A few other California communities have tried to tax soft drinks only to be outspent by the beverage industry.
"Supervisor Scott Wiener issued a press release on Monday detailing the proposal, which will be added to the November 2014 ballot if successful. The legislation would introduce a two-cents-per-ounce tax, increasing the cost on an average can of soda by 24 cents. Wiener claims the tax would create an estimated $31 million annually that would be used to fund recreation and nutrition programs in schools and elsewhere."
Soda taxes have raised tricky objections in the past, with opponents citing government overreach and fears of a nanny state. Similar ballot initiatives failed miserably in the California cities of El Monte and Richmond -- just across the bay from San Francisco.
But polling suggests voters are sweetening on the idea.
A Field Poll survey found that only 40 percent of respondents supported a tax, but that number skyrocketed up to 68 percent when funds for the tax were earmarked for school nutrition and physical activity programs.
Unlike the failed tax in Richmond, Wiener's plan does just that.
San Francisco Supervisor Scott Weiner proposed a tax which will be on the 2014 ballot.
"If one soda tax proposal is good, is two even better?"
San Francisco supervisors think so: On Monday, three weeks after Supervisor Scott Wiener unveiled a proposal for a 2-cents-per-ounce sugary beverage tax, Supervisor Eric Mar announced his own tax proposal - and standing next to him was Wiener.
Mar, along with Supervisors Malia Cohen and John Avalos, has been working on a soda tax proposal with public health advocates for the past year.
The two proposals, however, are remarkably similar: Both target sugary-drink distributors, both impose a 2-cents-per-ounce tax, and both would use the estimated $30 million a year for health and nutrition programs to fight diabetes and other health issues associated with sodas, energy drinks and other sugary beverages.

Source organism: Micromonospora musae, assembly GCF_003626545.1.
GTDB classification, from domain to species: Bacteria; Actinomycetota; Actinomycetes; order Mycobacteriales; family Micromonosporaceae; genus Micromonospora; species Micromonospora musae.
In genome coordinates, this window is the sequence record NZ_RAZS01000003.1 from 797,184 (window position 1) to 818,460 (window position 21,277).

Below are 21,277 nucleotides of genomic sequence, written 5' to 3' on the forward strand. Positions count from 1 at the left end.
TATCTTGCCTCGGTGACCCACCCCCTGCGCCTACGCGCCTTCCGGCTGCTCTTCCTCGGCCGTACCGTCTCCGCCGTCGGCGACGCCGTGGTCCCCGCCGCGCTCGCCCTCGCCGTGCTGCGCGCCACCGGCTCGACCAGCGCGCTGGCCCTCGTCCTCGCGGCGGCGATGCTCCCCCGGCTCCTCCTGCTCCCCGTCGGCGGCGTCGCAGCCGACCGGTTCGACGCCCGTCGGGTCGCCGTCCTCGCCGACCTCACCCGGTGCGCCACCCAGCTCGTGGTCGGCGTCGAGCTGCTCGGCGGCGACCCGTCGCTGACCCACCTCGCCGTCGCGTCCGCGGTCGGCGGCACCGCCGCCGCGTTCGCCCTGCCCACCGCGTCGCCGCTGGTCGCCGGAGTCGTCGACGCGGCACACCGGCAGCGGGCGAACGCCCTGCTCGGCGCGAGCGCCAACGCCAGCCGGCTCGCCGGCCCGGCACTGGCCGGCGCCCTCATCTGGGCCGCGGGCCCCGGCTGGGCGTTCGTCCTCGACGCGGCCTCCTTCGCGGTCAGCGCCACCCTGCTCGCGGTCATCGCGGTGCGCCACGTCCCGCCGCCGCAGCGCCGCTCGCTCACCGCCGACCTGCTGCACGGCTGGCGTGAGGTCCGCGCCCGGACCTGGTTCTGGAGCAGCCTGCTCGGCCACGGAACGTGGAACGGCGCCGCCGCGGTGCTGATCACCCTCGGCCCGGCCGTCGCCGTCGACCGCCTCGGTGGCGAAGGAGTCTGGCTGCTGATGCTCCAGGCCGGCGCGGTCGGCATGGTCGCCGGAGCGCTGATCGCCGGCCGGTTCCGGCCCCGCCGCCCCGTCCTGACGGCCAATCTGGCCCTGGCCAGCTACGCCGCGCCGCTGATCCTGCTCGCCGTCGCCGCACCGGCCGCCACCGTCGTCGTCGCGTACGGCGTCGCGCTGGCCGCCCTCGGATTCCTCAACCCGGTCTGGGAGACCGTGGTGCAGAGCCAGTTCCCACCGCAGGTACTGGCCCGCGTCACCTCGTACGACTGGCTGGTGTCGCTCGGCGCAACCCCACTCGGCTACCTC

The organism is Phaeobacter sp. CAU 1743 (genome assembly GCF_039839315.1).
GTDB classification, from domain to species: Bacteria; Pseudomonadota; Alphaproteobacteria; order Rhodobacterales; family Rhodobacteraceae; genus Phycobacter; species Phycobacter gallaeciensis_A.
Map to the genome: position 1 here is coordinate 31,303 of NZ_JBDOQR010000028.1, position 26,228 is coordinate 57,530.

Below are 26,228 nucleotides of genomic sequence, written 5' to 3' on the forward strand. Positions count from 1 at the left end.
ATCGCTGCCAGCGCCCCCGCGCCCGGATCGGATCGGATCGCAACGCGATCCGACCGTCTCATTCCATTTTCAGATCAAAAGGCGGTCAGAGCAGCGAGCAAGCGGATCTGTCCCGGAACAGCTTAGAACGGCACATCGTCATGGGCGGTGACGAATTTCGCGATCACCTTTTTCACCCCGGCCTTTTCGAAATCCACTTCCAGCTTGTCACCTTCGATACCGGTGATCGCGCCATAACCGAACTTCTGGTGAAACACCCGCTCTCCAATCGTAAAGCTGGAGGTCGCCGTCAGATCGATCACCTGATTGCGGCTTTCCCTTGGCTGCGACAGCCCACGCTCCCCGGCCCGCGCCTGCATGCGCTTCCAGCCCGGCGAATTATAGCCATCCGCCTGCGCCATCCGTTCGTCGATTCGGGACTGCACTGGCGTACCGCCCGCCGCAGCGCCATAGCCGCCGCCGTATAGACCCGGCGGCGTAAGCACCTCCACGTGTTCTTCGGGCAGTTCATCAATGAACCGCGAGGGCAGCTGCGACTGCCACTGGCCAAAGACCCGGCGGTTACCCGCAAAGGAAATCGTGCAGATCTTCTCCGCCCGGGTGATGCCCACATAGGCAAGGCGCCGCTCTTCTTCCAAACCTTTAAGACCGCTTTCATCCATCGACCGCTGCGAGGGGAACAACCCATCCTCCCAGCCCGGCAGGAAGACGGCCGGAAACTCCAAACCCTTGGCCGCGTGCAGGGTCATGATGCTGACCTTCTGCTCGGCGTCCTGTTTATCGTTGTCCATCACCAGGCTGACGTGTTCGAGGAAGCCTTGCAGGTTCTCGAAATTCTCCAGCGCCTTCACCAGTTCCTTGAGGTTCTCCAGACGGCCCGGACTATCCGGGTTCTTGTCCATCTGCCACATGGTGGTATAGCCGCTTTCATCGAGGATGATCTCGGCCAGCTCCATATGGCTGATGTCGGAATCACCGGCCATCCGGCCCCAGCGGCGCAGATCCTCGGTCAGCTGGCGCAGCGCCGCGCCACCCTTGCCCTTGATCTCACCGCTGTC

Where they disagree is how the money would be spent. Wiener has proposed giving one-third to the school district, one-third to the Recreation and Park Department, and one third to the Department of Public Health. Mar is focused on making sure the people most affected by consuming sugary beverages - namely, people of color and those with low incomes - get the majority of the funding. He wants to see about half of it go to the school district to be used for nutrition and physical education programs and the other half to various city agencies and community groups that target those populations.
Mar said, all four supervisors will work together to boil down both proposals into one piece of legislation they plan to put before city voters next November. He and Wiener repeatedly stressed Monday how similar their legislation already is.
"Our approach is to build unanimous support at the Board of Supervisors," Mar said, calling the upcoming campaign a "David and Goliath battle," with the beverage industry. "We are building a coalition to win."
The beverage industry represented by the American Beverage Association is already gearing up for a fight, and supporters of the tax say they're expecting what they call "Big Soda" (in the vein of Big Oil and Big Tobacco) to spend millions or even tens of millions of dollars to quash their effort. Based on statements by Charles Finnie the Association Spokesperson, they intend to use the same strategy they have used in other cities: straw dog arguments and outright lies.
"Finnie also pointed out that the supervisors seem to be ignoring a study conducted by the San Francisco Department of Public Health in 2o09 after then-Mayor Gavin Newsom proposed a similar soda fee. The study found it would not raise enough money to make the administrative costs worth it, and Newsom dropped the plan.
Mar countered that the health department backs the new soda tax idea, which is structured differently than Newsom's was, and that the former mayor dropped the plan when he decided to run for governor.
Finnie also said UCSF researchers backing the San Francisco soda tax are biased because they have been longtime crusaders against added sugar in food and drinks.
That made Wiener froth like a shaken bottle of soda being opened.
"I seem to recall the tobacco industry attacking the scientists who showed that cigarettes are bad for you, and the oil industry attacking the scientists who research global warming," he said. "When it comes to the credibility on public health in San Francisco, I'll take UCSF over the beverage industry any day of the week."
The beverage industry never addresses the facts of the issue. They attack the messengers and generally use the kitchen sink defense -attack using everything.
Where is the beverage industry's sense of responsibility. They make millions but don't want to be responsible for the impact of their products: the impact on human health and the health of the environment.